International Science Index

7
10008550
Application of Metarhizium anisopliae against Meloidogyne javanica in Soil Amended with Oak Debris
Abstract:

Tomato (Lycopersicon esculentum Mill.) is one of the most popular, widely grown and the second most important vegetable crop, after potatoes. Nematodes have been identified as one of the major pests affecting tomato production throughout the world. The most destructive nematodes are the genus Meloidogyne. Most widespread and devastating species of this genus are M. incognita, M. javanica, and M. arenaria. These species can cause complete crop loss under adverse growing conditions. There are several potential methods for management of the root knot nematodes. Although the chemicals are widely used against the phytonematodes, because of hazardous effects of these compounds on non-target organisms and on the environment, there is a need to develop other control strategies. Nowadays, non-chemical measures are widely used to control the plant parasitic nematodes. Biocontrol of phytonematodes is an important method among environment-friendly measures of nematode management. There are some soil-inhabiting fungi that have biocontrol potential on phytonematodes, which can be used in nematode management program. The fungus Metarhizium anisopliae, originally is an entomopathogenic bioagent. Biocontrol potential of this fungus on some phytonematodes has been reported earlier. Recently, use of organic soil amendments as well as the use of bioagents is under special attention in sustainable agriculture. This research aimed to reduce the pesticide use in control of root-knot nematode, Meloidogyne javanica in tomato. The effects of M. anisopliae IMI 330189 and different levels of oak tree debris on M. javanica were determined. The combination effect of the fungus as well as the different rates of soil amendments was determined. Pots were filled with steam pasteurized soil mixture and the six leaf tomato seedlings were inoculated with 3000 second stage larvae of M. javanica/kg of soil. After eight weeks, plant growth parameters and nematode reproduction factors were compared. Based on the results of our experiment, combination of M. anisopliae IMI 330189 and oak debris caused more than 90% reduction in reproduction factor of nematode, at the rates of 100 and 150 g/kg soil (P ≤ 0.05). As compared to control, the reduction in number of galls was 76%. It was 86% for nematode reproduction factor, showing the significance of combined effect of both tested agents. Our results showed that plant debris can increase the biological activity of the tested bioagent. It was also proved that there was no adverse effect of oak debris, which potentially has antimicrobial activity, on antagonistic power of applied bioagent.

Paper Detail
149
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6
10007367
Conservation Agriculture Practice in Bangladesh: Farmers’ Socioeconomic Status and Soil Environment Perspective
Abstract:

The study was conducted to assess the impact of conservation agriculture practice on farmers’ socioeconomic condition and soil environmental quality in Bangladesh. A total of 450 (i.e., 50 focal, 150 proximal and 250 control) farmers from five districts were selected for this study. Descriptive statistics like sum, averages, percentages, etc. were calculated to evaluate the socioeconomic data. Using Enyedi’s crop productivity index, it was found that the crop productivity of focal, proximal and control farmers was increased by 0.9, 1.2 and 1.3 percent, respectively. The result of DID (Difference-in-difference) analysis indicated that the impact of conservation agriculture practice on farmers’ average annual income was significant. Multidimensional poverty index (MPI) indicates that poverty in terms of deprivation of health, education and living standards was decreased; and a remarkable improvement in farmers’ socioeconomic status was found after adopting conservation agriculture practice. Most of the focal and proximal farmers stated about increased soil environmental condition where majority of control farmers stated about constant environmental condition in this regard. The Probit model reveals that minimum tillage operation, permanent organic soil cover, and application of compost and vermicompost were found significant factors affecting soil environmental quality under conservation agriculture. Input support, motivation, training programmes and extension services are recommended to implement in order to raise the awareness and enrich the knowledge of the farmers on conservation agriculture practice.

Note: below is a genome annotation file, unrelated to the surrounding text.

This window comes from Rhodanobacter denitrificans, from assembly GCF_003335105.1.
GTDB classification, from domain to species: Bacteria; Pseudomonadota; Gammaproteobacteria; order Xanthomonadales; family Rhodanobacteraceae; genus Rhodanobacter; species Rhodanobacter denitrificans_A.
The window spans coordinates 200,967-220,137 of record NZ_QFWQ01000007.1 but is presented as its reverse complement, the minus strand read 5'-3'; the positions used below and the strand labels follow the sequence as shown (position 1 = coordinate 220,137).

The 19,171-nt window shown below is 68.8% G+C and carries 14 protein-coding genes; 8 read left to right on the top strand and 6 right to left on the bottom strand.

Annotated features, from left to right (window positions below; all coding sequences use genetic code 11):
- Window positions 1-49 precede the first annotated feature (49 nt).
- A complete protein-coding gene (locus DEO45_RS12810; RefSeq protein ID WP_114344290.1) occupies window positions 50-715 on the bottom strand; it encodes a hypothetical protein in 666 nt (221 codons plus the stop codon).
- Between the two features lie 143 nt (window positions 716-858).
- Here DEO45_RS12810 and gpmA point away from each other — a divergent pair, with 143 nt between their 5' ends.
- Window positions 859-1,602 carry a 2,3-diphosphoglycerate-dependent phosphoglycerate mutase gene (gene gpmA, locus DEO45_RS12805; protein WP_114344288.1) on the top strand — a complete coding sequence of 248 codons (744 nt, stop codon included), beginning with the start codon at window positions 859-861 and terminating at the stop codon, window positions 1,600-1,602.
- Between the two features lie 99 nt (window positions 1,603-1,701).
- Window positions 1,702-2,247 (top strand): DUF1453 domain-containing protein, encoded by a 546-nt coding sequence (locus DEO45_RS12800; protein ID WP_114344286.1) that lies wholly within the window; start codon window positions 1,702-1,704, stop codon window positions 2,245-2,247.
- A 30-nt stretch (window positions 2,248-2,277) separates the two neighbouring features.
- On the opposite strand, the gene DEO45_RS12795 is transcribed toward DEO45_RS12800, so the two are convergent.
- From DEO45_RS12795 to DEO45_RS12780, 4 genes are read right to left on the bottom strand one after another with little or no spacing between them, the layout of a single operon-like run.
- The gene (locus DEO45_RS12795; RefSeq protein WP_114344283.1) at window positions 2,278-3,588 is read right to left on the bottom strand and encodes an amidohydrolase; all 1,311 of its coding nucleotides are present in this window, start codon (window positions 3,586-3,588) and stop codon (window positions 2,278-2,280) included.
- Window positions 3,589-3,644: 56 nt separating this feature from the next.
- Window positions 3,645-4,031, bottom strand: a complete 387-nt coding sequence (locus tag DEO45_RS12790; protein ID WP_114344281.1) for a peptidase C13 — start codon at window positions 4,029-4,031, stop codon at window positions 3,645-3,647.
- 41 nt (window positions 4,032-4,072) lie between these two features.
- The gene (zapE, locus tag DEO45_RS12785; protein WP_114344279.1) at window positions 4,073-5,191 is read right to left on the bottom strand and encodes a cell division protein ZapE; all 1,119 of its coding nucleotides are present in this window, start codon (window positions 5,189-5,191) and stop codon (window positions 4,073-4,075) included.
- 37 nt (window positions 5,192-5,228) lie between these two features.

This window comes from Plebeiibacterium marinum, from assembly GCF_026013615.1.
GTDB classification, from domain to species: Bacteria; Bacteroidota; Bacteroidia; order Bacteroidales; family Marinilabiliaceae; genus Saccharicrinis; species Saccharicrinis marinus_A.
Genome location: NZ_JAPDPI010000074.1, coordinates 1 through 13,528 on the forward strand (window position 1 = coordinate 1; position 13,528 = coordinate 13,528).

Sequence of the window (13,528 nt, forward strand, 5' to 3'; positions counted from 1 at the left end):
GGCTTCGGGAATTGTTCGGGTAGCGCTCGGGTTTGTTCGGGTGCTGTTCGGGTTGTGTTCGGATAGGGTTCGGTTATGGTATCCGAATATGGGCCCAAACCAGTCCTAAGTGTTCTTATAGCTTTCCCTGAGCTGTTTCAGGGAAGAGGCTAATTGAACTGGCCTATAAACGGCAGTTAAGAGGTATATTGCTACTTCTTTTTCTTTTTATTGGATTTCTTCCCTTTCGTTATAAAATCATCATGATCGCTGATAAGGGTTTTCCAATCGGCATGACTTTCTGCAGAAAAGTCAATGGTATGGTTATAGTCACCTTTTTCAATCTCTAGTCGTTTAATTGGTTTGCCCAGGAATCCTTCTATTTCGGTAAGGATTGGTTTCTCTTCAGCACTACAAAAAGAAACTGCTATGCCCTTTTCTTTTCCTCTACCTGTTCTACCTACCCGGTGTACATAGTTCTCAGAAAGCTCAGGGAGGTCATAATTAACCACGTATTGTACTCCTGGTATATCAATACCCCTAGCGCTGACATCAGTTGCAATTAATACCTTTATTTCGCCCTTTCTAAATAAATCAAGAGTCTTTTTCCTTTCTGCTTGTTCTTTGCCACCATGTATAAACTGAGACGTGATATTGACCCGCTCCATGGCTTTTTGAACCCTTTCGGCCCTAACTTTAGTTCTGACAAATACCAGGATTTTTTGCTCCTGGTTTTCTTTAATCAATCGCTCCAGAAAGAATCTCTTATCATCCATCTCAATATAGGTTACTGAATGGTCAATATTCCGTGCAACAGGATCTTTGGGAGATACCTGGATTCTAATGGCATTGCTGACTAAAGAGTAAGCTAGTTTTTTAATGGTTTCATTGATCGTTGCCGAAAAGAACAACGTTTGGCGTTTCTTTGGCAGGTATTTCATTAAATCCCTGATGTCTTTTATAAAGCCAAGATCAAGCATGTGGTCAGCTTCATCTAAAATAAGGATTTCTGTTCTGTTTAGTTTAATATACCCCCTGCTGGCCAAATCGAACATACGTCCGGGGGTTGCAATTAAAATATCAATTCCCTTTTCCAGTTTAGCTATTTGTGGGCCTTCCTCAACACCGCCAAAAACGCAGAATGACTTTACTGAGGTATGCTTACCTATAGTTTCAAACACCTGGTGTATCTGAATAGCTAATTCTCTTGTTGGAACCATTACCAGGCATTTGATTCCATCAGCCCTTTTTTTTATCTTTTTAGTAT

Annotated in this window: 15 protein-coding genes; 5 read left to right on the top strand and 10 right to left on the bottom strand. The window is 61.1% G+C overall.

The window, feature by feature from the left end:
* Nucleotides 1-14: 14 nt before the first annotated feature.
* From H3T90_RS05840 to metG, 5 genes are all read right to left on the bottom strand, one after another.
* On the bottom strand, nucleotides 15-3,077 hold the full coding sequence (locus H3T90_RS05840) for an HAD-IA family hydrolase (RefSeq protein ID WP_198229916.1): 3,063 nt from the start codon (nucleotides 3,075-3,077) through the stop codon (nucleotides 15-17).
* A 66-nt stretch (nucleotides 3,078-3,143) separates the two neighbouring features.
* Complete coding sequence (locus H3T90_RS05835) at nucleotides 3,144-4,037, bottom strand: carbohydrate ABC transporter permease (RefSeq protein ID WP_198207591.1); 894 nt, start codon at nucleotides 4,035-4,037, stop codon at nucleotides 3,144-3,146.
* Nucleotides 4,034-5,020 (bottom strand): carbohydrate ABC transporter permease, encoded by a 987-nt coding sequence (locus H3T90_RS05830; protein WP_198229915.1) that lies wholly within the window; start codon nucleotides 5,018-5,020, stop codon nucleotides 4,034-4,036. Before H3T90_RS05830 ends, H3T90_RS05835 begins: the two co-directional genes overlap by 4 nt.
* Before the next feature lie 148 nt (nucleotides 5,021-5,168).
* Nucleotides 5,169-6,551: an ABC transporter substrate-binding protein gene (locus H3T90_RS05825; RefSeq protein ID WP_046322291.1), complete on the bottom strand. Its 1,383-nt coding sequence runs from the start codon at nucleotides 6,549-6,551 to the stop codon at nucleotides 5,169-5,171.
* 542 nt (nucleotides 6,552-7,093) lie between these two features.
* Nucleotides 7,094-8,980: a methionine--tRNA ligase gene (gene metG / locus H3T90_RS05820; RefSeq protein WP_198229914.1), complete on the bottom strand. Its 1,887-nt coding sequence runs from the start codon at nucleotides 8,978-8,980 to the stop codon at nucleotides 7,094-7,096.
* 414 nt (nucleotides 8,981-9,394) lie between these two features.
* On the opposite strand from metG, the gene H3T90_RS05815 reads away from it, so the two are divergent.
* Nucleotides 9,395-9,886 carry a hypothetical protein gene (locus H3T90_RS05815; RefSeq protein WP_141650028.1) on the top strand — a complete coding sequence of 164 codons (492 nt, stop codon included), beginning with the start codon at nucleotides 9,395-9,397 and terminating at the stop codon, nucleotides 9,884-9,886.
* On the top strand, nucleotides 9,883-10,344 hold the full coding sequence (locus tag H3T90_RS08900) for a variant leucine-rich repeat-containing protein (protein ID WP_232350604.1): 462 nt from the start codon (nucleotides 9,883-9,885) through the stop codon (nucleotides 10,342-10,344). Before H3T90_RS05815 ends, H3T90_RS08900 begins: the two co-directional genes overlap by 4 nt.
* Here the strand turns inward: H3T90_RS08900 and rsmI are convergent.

Paper Detail
261
downloads
5
10006820
Geotechnical Properties and Compressibility Behavior of Organic Dredged Soils
Abstract:

Sustainable development is one of the most important topics in today's world, and it is also an important research topic for geoenvironmental engineering. Dredging process is performed to expand the river and port channel, flood control and accessing harbors. Every year large amount of sediment are dredged for these purposes. Dredged marine soils can be reused as filling materials, road and foundation embankments, construction materials and wildlife habitat developments. In this study, geotechnical engineering properties and compressibility behavior of dredged soil obtained from the Izmir Bay were investigated. The samples with four different organic matter contents were obtained and particle size distributions, consistency limits, pH and specific gravity tests were performed. The consolidation tests were conducted to examine organic matter content (OMC) effects on compressibility behavior of dredged soil. This study has shown that the OMC has an important effect on the engineering properties of dredged soils. The liquid and plastic limits increased with increasing OMC. The lowest specific gravity belonged to sample which has the maximum OMC. The specific gravity values ranged between 2.76 and 2.52. The maximum void ratio difference belongs to sample with the highest OMC (De11% = 0.38). As the organic matter content of the samples increases, the change in the void ratio has also increased. The compression index increases with increasing OMC.

Paper Detail
518
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4
17332
The Effect of Compost Addition on Chemical and Nitrogen Characteristics, Respiration Activity and Biomass Production in Prepared Reclamation Substrates